By Eric T. Baker

Much more of an arcade feel this issue as we don’t have any hardcore sims on hand. The action is fast paced and with more emphasis on game play than on strict modeling of the era and the equipment involved. For example, first is a dogfight game: Attack on Pearl Harbor for the PC from CDV. The name is misleading because although Pearl Harbor is one of the 50 scenarios in the game, and although it can be played from the Japanese or American side, the game covers the entire Pacific Theater in WWII.

Despite the size of the area covered, the focus of the game is on display in that there are only eight planes modeled in it. Each side has two fighters, plus a dive-bomber and a torpedo bomber. After the initial, get-used-to-the-system missions, players can start choosing which plane they want to fly, even replaying the missions to try them with different fighters or to attempt to do them better to score more reputation points or (more importantly) earn a replacement plane for one shot down in a previous mission.

The controls for the planes are a mixed blessing. On the one hand they are very simple—easy to learn and easy to use. On the other hand, they are very simple. Players of hard- core flight sims who are used to having separate flap and rudder control and doing the sorts of flying tricks that such control allows will be disappointed by AoPH. Players who like being able to just push their mouse around and gun enemies from the sky will be much more at home.

Among the many modern dog- fight game features that AoPH includes are an instant-action mode, if the player wants to just jump on and fight a straight-up battle against another plane. There is also a multiplayer mode for up to 12 players. It has a branching scenario structure. About the only thing it lacks is a chase camera view. In AoPH, the default views are always out the front of the player’s plane. The arrow keys can be use to look in other directions, but many dogfight games now have a view where the camera follows whichever target the plane is locked onto. In the twists and turns of aerial combat, this turns out to be a very handy view. AoPH is still a very good game, but that is a strange omission.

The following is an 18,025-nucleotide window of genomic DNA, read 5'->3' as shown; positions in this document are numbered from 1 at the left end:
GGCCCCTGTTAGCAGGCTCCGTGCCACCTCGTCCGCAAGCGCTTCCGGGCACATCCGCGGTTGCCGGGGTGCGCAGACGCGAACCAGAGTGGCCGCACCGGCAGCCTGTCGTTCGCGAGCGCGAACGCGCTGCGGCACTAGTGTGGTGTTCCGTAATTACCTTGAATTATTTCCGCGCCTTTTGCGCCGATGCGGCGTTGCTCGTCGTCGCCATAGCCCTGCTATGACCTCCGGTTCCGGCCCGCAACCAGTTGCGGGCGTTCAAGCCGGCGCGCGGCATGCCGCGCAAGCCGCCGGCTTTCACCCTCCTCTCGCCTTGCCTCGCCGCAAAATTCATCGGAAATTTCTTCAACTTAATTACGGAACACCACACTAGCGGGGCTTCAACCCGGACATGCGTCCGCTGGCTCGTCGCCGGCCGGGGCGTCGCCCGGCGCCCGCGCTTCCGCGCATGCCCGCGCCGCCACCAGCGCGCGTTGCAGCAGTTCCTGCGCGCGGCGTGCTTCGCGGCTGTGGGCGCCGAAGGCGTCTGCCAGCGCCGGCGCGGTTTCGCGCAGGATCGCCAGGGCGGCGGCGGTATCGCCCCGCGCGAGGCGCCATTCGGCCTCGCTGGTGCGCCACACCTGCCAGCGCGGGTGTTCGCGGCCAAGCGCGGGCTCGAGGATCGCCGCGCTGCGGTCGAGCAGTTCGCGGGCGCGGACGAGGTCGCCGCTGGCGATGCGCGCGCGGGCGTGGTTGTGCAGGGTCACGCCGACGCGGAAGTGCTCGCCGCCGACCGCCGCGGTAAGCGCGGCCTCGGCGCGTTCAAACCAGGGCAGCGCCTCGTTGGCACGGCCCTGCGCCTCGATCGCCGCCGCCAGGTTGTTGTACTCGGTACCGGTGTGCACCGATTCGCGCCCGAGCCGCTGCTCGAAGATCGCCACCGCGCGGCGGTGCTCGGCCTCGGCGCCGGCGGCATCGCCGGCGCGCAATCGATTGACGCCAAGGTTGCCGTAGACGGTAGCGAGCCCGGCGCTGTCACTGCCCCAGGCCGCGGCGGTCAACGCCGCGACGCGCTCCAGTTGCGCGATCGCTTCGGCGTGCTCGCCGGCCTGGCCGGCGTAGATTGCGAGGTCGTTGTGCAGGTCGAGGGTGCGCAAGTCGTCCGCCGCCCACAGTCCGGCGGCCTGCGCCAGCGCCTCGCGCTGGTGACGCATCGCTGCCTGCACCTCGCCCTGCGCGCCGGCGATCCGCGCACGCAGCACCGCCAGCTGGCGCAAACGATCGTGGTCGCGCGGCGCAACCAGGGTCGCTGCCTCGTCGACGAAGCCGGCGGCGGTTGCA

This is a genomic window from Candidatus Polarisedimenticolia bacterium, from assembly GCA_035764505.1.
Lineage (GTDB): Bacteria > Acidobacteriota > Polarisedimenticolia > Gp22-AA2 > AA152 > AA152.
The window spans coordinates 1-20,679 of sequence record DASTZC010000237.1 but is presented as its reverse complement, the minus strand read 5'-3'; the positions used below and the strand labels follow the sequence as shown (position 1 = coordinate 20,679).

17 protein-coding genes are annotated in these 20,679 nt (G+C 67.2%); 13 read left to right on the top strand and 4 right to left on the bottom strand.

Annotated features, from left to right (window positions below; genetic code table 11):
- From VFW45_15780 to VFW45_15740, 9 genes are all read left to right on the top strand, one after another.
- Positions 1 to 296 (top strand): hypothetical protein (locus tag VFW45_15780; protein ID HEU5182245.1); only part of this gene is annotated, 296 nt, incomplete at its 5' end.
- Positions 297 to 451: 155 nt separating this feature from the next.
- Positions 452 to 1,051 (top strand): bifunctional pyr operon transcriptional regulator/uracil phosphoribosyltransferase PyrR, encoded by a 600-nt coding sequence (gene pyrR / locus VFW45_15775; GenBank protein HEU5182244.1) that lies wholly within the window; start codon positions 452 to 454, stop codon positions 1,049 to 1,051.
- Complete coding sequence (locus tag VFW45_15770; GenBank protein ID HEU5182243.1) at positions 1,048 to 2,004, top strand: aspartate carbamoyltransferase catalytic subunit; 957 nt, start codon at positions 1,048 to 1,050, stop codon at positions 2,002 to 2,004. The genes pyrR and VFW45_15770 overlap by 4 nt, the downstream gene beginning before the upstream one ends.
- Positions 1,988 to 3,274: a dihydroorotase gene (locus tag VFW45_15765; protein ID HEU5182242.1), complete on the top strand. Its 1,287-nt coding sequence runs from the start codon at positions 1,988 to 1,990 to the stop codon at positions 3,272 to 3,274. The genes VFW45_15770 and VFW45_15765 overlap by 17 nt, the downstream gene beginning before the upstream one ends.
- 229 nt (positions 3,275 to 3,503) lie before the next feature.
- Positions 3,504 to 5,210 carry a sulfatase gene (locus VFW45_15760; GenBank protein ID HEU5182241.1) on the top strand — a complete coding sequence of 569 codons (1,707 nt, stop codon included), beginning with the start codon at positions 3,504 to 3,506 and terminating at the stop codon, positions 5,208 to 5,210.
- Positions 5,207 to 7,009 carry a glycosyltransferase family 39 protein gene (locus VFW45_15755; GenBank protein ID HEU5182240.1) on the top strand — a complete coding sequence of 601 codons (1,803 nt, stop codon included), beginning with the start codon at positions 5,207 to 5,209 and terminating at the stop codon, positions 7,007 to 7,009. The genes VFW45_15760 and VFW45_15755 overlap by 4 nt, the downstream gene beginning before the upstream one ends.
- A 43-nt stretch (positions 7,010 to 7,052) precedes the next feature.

Airplanes also play a role in Medal of Honor: Airborne for the PC and Xbox 360 and from Electronic Arts, but there is no dog fighting. Instead the player starts each mission in a perfectly good airplane, but then jumps out to do the actual fighting on the ground. This is a similar setup to Metal of Honor: Vanguard for the PS2, which came out a few months ago, but the execution of Airborne is much better. The major difference is that players really can land their characters anywhere on the map and the AI of the enemies has been ramped up to handle that the players are not going to be coming down the same path every time.

Again, MoH:A is not a hardcore simulation, although the game does trace most of the Allied air operations in Europe: Overlord, Market Garden, and Varsity. The designers collected accurate maps and details for the scenarios and looked into the actual men and materials that made up those operations. That said, the player is still only in charge of one soldier, so that soldier is going to take amounts of damage that would kill real men many times over. There are other, computer-controlled allies on the map, and parachuting into the areas marked by flares will get the player more of them, but MoH:A is a game conducted at the personal level.

While MoH:A is a first-person shooter that varies the experience by letting you start each mission literally anywhere, Hour of Victory from Midway for the Xbox 360, is a FPS that varies the experience by letting the player choose one of three characters to take on each mission. There is a British commando for run and gun, an American OSS agent for sneaking and booby trapping, and an American Ranger for climbing and sniping. Most of the levels tend to favor one of these character’s styles over that of the others, but any of them can compete any level.

The missions in HoV are less historical than those of MoH:A because the player is going it alone in each of them. The missions relate to real WWII events and battles, but the player is doing more by himself than any real man did in the war. That is one of the reasons it is a game and not a simulation. Another big difference between the two games is that HoV lets the players drive vehicles, including tanks, on some missions.

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